City Hall proclamation precedes celebratory events
Gretna will mark its 100th anniversary Tuesday on the steps of City Hall with an official proclamation and an actor playing its first mayor, John Ehret, as part of a series of special events running throughout the fall.
But it was the talk he was scheduled to give this weekend about his nearly century-old hardware store that had Ken Donewar chuckling Thursday about his moment of celebrity.
“I’ve been taking some notes,” he said, surrounded by tools and fittings in his Lafayette Street shop. “We’ll see ... I’m sure that some of the people who show up will be people I’ve known for a number of years. Gretna’s a small town, you know.”
Neeb’s Hardware store is a local institution, one of many that will be celebrated in the coming months. The city’s preservation of its history and a renewed interest in the character of its downtown have Gretna upbeat as it approaches its centennial.
“It’s something to be proud of,” Donewar said. “Over the last few years, there have been more people — younger people, I guess — moving into Gretna, renovating some of the older homes, especially in this area.”
Belinda Constant, Gretna’s new mayor, recalled renovating her home on Huey P. Long Avenue in 2000.
“My house was the only one that was occupied on my block,” she said. “Now, if you drive up and down Huey P, you would think it was always this way, but the amount of revitalization that has happened in this city in the last eight or nine years is incredible.”
Events like the weekly farmers market and the art walk have helped make downtown relevant beyond its 9-to-5 life as a government hub.
“We’ve begun to embrace the great things about our city,” she said. “We have really concentrated on bringing back the culture and embracing our historic places.”
The city’s Centennial Celebration, which will include the popular Gretna Heritage Festival in October, will celebrate its notable citizens, who include baseball hall-of-famer Mel Ott, Roman Catholic Bishop Stanley Joseph Ott and musicians Emmett Hardy, Frankie Ford and Joe Clay.
Though it was incorporated in 1913, Gretna’s roots actually go back to 1836, when it was a settlement called Mechanicham.
Historian Mary Curry, who has written one book on Gretna and is working on another, said there is some debate over how the community was first settled, and whether it was St. Mary’s Market Steam Ferry Company or the Destrehan family that played a larger role in selling the first lots.
“I don’t get involved in that,” she said of the dispute.
It became the Jefferson Parish seat in 1884, giving the city the political DNA it retains today.
“It’s very involved with the political scene and it’s been that way since 1884,” she said.
Curry, who is the great granddaughter of Ehret, said Gretna’s first burst of development went from 1860 to 1930, and was fueled by heavy industry, rail and the river. It’s second, during the postwar period, was led by the development of the oil industry, particularly along the Harvey Canal.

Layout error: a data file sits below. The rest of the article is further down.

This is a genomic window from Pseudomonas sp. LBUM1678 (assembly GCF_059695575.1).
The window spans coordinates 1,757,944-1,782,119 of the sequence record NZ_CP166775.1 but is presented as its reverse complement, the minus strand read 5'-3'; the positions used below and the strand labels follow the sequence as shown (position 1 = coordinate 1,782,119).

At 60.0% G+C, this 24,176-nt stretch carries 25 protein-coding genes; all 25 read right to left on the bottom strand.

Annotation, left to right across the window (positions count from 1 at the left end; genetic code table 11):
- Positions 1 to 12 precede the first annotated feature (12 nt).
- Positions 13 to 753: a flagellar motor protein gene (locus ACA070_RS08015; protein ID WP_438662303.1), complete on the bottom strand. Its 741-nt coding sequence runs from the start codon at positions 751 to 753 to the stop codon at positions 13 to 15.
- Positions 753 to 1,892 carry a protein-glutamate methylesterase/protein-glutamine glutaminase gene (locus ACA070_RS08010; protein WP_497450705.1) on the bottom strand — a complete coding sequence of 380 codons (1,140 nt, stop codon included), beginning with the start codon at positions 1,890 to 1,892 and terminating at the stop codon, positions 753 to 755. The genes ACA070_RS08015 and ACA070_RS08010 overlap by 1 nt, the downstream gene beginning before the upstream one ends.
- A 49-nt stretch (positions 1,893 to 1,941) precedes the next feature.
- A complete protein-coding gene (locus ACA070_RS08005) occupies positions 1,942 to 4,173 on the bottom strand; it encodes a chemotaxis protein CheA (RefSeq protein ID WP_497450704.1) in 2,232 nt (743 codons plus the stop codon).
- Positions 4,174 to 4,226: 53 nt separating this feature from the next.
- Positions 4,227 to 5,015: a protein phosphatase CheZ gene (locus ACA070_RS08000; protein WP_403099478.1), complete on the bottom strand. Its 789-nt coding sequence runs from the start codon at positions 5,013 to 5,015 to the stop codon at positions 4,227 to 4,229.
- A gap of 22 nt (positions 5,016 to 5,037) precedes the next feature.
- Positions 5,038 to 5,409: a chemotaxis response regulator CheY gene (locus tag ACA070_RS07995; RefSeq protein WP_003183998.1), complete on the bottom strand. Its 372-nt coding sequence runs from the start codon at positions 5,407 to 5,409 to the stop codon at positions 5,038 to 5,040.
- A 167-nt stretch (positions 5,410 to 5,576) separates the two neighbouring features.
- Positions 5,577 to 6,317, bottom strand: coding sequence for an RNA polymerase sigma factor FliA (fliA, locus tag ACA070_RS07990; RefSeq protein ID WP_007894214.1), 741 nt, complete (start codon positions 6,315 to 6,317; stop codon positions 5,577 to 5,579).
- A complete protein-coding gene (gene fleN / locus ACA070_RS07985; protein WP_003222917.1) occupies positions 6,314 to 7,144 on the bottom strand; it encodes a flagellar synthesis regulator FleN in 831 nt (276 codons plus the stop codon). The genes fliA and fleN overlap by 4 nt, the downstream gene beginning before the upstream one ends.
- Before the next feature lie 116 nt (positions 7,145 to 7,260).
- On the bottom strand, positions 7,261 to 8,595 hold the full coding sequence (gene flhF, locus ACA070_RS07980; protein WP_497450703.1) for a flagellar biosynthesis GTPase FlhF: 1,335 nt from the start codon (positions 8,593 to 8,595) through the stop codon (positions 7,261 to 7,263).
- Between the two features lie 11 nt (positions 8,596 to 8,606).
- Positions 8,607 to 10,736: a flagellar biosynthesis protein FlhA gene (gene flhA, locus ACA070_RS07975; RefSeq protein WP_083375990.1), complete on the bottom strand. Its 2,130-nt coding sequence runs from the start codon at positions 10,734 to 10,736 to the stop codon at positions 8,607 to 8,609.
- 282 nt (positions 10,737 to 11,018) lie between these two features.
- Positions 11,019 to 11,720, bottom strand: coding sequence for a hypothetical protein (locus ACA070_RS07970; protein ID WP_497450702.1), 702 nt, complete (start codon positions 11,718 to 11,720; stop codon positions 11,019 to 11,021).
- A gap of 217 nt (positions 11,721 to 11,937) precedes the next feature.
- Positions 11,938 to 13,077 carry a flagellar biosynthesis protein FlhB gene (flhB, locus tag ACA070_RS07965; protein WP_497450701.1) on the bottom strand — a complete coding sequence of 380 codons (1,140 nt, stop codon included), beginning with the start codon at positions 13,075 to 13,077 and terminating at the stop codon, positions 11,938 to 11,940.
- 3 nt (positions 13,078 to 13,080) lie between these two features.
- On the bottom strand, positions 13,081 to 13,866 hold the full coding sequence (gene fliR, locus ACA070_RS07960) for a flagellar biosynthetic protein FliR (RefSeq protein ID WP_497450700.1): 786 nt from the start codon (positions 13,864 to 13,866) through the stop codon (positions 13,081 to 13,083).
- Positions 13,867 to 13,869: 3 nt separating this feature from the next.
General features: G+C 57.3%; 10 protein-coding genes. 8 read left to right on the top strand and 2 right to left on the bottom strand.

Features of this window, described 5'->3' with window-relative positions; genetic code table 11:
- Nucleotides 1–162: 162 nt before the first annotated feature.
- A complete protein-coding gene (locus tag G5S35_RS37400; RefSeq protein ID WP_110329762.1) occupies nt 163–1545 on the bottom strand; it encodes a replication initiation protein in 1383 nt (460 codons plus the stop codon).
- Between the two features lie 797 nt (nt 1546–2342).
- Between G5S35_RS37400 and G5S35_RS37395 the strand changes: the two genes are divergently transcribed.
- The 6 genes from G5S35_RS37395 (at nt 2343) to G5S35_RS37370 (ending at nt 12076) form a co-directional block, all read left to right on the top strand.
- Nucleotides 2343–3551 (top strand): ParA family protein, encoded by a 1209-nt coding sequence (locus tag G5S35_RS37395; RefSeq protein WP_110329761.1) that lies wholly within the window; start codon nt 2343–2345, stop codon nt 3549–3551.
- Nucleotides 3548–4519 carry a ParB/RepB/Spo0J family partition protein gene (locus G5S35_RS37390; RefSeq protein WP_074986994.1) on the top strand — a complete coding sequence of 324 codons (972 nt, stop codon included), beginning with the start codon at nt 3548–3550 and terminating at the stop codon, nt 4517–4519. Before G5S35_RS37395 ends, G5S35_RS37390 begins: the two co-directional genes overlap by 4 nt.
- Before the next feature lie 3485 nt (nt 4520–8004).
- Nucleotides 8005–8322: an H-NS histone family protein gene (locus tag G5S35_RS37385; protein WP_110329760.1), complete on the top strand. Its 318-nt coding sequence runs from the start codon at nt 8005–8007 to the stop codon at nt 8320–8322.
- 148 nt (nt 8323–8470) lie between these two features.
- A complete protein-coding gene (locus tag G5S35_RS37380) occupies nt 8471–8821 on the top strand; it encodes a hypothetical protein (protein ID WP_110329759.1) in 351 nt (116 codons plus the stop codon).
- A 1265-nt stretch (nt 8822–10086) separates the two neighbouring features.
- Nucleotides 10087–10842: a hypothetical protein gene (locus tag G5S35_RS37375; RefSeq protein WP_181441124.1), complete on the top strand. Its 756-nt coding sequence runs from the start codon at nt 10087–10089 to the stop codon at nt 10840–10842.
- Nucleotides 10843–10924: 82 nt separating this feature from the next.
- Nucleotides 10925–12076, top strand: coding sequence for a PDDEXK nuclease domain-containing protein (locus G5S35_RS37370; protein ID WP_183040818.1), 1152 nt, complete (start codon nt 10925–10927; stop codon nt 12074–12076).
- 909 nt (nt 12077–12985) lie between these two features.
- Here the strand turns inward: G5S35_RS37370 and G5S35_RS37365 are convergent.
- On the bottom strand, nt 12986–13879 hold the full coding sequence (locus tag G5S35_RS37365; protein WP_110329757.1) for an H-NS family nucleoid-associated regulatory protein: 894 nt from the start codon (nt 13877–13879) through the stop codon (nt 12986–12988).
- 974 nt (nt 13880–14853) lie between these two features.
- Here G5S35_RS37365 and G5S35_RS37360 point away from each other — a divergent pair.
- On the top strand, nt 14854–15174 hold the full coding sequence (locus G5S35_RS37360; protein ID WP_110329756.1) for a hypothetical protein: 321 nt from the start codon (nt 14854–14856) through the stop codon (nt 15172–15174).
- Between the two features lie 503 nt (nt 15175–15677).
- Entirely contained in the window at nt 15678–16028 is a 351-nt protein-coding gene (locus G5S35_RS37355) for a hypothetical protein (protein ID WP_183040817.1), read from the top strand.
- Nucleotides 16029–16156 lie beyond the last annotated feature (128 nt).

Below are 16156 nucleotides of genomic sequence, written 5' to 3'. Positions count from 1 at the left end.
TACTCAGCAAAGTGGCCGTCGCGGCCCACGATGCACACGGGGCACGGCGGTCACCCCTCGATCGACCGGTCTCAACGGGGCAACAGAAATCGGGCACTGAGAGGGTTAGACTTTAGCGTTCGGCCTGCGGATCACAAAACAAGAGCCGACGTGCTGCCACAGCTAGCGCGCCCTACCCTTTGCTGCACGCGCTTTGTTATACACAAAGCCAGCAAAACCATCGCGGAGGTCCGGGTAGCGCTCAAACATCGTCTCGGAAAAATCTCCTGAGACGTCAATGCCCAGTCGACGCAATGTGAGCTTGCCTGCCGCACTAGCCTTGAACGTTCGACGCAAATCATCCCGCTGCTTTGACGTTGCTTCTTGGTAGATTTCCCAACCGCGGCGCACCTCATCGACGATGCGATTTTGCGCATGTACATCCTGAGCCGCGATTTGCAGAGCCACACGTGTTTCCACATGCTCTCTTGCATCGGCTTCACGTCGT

Curry said unique people, events and landmarks along the way included:
- Derbigny Street, which is marked by a sign where Gov. Pierre Derbigny’s horse and buggy turned over in 1829, killing him.
- The fire station on Lafayette Street, which is now home to the Gretna Historical Society Museum. Its fire company, formed in 1841, remains the oldest continually active volunteer fire company in the country.
- Gretna’s City Hall, which began as the Jefferson Parish courthouse in 1907, was modeled closely after the Apsley House, the townhouse of the Dukes of Wellington at Hyde Park in London. It was reproduced twice more in Rapides and Tangipahoa parishes, though the buildings have been torn down, Curry said.
- The Stumpf family, which developed the Westside Shopping Center and included Sen. Alvin Stumpf. In 1915, Stumpf’s Magic Hoodoo factory received a medal from the Panama Pacific International Expo in San Francisco for the role its insect repellent played in fighting disease during the construction of the Panama Canal. Curry said Stumpf also had a rust remover that was ubiquitous. “Everybody had a bottle of Rust-Away in their cabinet, that I can tell you.”
In the 1980s, Gretna was hit hard by the oil bust, as companies pulled back to Houston and shuttered their operations along Peters Road.
“It was an awful time in the ’80s,” Constant said. “People were leaving.”
But over the years that followed, the city and its economy recovered. Donewar and Constant credited Gretna’s leadership, particularly Ronnie Harris, who’s tenure as mayor just ended after 28 years.
This year, two of Gretna’s institutions have taken a hit. The ferry, which had traveled between the city and Jackson Avenue since 1836, was shut down earlier this summer and will only be used for special events.
Also, the U.S. Postal Service plans to close Gretna’s downtown post office to save money, but Constant and others note the postal service rents the building for a dollar a year, pays nothing in maintenance and only employs one person there.
“And the volume (of mail) that leaves through there is incredible,” Constant said.
Crossing the street just outside the post office Friday, Clerk of Court cashier Harrietta Tipado said she’s got no complaints about her hometown.
“Actually, it’s a great place to live,” she said. “Downtown has come a long way.”
She said the city has not only grown, but gotten more diverse.
“We have a lot of new people here in Gretna — and they must love it because they’re still here.”
Editor’s note: This story was changed on Aug. 19, 2013 to correct the name of baseball hall-of-famer Mel Ott and the spelling of Mechanicham.